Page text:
Mass Audubon joined partners in urging Congress to fund programs that benefit wildlife and restore public lands in future COVID-19 stimulus bills. We advocated for conservation programs that will create hundreds of thousands of jobs and provide benefits to people, communities, and the environment.

MVP Toolkit: Public Health and the Healthcare Sector

As Massachusetts’ Municipal Vulnerability Preparedness program grows, so do the range of needs of participating cities and towns. The state has created guidance for understanding the intersections between public health, the healthcare sector, and climate change, and for developing projects with health-related co-benefits.

The Beacon Hill Weekly Roundup – May 18, 2020

Magnolia warbler photo credit: Joe Howell

Attend a Mass Audubon Program from Home

Did you know Mass Audubon is offering online programs and classes during COVID-19 related closures? From birding resources to nature photography tips, you can pick up a new skill or learn about our natural world from home.

Climate Central

→ Germany is leading the world toward a green recovery
→ A new national campaign on climate politics launched this month, and includes Massachusetts leaders like John Kerry and Gina McCarthy

Waters Under Watch

The latest Op Ed from our advocacy director takes a closer look at what’s at stake in recent Waters of the US protection rollbacks, which threaten half our country’s wetlands and many of our smaller streams. Learn more about our lawsuit to fight the changes here.

Getting SMART About Solar

Responding as a global community to the threat of climate change means expanding access to renewable energy, but this expansion shouldn’t come at the expense of our natural lands and resources. Learn more about recent state solar updates in our blog post.

Addressing Environmental Injustice in Massachusetts

A new brief from Attorney General Healy’s office highlights the longstanding impacts of environmental injustice on families in Massachusetts. Read their ideas to address these impacts — like investing in clean energy jobs and strengthening regulations to protect vulnerable communities — and our statement of support.

The Beacon Hill Weekly Roundup – May 4, 2020

Help Stop Mosquito Spraying from Going Too Far

New legislation that could be damaging to Massachusetts wetlands and wildlife is on the move at the State House. Learn more about why this bill is the wrong choice for mosquito control, and how you can help.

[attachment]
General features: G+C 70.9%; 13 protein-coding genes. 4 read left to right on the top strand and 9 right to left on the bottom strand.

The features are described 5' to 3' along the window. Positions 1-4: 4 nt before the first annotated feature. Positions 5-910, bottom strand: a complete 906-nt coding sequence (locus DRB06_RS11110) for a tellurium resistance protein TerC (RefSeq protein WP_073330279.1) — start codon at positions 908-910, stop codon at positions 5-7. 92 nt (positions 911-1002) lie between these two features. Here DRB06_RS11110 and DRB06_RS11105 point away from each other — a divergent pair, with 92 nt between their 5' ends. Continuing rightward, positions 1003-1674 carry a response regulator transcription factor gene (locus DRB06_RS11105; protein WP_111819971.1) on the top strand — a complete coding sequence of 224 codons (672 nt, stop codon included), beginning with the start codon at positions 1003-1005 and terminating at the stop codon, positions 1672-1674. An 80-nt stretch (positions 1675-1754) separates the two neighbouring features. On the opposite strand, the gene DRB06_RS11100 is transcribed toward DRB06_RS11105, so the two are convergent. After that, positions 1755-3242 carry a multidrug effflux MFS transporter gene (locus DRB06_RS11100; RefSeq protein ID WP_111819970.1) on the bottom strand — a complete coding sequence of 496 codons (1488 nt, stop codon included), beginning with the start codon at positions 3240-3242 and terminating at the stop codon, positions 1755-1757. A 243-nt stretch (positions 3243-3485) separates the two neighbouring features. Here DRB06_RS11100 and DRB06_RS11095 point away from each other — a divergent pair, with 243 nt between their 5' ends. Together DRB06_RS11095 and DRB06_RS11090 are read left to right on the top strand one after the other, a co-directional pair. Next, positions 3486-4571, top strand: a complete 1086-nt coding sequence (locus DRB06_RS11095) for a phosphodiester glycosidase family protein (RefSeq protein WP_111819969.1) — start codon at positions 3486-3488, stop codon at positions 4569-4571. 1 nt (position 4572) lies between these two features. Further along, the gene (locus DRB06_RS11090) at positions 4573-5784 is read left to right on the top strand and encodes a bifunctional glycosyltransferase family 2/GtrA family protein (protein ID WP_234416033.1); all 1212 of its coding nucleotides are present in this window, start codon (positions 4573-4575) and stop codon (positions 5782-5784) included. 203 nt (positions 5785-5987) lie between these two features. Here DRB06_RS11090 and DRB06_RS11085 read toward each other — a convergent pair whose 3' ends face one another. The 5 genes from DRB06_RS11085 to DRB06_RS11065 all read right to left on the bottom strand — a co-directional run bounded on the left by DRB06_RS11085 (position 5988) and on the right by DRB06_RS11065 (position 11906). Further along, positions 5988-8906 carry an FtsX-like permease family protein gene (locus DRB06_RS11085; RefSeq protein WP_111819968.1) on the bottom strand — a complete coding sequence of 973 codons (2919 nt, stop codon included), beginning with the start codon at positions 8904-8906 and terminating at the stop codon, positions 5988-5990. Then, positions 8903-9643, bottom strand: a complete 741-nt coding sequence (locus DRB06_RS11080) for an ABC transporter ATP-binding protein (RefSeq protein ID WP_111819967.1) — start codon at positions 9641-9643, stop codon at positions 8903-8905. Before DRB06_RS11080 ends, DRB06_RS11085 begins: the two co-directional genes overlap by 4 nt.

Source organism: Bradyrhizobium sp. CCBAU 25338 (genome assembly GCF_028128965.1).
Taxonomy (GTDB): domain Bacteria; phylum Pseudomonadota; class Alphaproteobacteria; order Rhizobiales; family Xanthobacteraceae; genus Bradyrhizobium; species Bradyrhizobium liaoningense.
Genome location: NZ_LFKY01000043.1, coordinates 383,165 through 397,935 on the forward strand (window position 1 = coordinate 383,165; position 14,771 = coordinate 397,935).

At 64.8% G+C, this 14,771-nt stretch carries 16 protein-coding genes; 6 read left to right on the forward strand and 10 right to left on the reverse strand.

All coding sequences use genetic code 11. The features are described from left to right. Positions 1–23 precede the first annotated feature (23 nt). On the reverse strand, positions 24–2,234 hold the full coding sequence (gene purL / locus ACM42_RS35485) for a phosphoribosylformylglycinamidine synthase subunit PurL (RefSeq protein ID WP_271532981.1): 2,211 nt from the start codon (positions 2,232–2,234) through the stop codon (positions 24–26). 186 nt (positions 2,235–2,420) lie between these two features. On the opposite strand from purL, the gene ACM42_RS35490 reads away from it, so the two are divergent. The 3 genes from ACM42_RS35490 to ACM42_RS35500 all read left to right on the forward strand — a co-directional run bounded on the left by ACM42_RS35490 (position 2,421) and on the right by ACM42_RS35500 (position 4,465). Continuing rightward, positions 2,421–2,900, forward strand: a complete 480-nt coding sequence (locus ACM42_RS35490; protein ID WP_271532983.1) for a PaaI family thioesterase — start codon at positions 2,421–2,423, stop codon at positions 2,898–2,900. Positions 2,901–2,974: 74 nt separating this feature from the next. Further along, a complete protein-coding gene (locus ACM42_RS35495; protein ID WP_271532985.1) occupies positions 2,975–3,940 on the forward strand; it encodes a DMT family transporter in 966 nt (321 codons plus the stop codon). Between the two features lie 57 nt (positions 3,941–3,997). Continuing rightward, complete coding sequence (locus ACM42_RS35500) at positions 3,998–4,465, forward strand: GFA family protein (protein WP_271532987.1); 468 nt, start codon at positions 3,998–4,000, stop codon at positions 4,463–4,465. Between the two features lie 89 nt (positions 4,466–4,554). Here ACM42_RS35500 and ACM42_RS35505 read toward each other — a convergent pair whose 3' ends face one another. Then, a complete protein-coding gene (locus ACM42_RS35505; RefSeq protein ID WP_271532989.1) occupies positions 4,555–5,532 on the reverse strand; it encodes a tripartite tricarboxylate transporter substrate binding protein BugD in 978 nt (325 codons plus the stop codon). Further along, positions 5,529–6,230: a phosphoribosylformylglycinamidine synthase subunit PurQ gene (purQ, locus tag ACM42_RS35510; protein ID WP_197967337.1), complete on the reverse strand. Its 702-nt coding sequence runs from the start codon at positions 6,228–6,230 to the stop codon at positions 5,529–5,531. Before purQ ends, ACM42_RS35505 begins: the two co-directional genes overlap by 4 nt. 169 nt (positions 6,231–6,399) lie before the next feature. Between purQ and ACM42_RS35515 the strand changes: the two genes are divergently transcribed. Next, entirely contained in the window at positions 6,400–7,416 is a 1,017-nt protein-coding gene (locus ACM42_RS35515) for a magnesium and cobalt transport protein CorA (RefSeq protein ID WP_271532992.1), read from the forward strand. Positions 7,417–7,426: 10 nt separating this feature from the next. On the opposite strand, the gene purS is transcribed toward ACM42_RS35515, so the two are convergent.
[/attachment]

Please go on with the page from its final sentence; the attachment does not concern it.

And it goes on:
Climate Central

→ How much food could urban green spaces produce? More than you think.
→ Response to COVID-19 has driven global carbon emissions to levels last seen 10 years ago.
→ Massachusetts announces ecological restoration program for former cranberry bogs.
→ Are we witnessing the death of the car?

A Legacy of Leadership

This week Mass Audubon president Gary Clayton is retiring after more than 30 years with our organization. We’ll miss his warmth, passion for nature, and the strong example he set as a leader. Thank you, Gary, for all your years of service!

(Roseate tern photo credit: USFWS)

Climate Action on the Cape

Mass Audubon signed on to support a Cape Cod Climate Emergency Declaration, coordinated by local groups in the region mobilizing to address the climate crisis. To date 1,300 governments around the world have declared climate emergencies, including municipalities like Amherst, Boston, and Worcester.

New MVP Funding Available

The state’s Municipal Vulnerability Preparedness Program has opened its next funding round for Planning and Action grants. Mass Audubon is a certified provider for the program, which helps communities plan for climate change and improve their resilience.

Small Fish, Big Role in our Ecosystems

Good news for seabirds and other species that feed on small fish known as sand lances – a new state regulation will reduce their overfishing. Thanks to the Division of Marine Fisheries for making this change! Mass Audubon also consulted on a recent paper on sand lances’ importance for Atlantic Ocean ecosystems.

Poll of the Week

A new Yale poll finds that a majority of American voters support financial relief for renewable energy companies, rather than bailouts for oil and gas companies, in response to the coronavirus pandemic.

The Beacon Hill Weekly Roundup – April 27, 2020

(sunflower photo credit: Peter Lampke)

Action You Can Take This Week: Consider a CSA

During these challenging times, supporting our local farms is a great way to strengthen community food systems, uplift farmers, and access fresh, healthy options. Mass Audubon offers CSA programs at Drumlin Farm, Moose Hill, and Boston Nature Center.

Climate Central

→ When pollution levels from coal plants decrease, asthma attacks do too
→ In his recent opinion piece, Senator Markey eyes the Green New Deal as a bridge to transition out of the COVID-19 crisis

Net Zero Massachusetts Update

The state released its formal letter of determination for reaching net zero emissions by 2050. Their plan includes offsetting a portion of remaining emissions through sequestration by natural sources like trees—which means land protection must play a critical role.

Op Ed: Science Matters

The latest op ed from our advocacy director highlights the need for science-driven decisions in both public health and climate change policy-making. As we learn more about our vulnerabilities, we can save lives by preparing today.

Funding Opportunity for Watershed Health

Restore America’s Estuaries Southeast New England Program (SNEP) Watershed Grants fund projects that help restore clean water and healthy ecosystems to the region. Applications are being accepted through May 29.

Poll of the Week

A new poll of 14 of the G-20 countries found a majority in every country surveyed agree that economic recovery following the pandemic should prioritize climate change.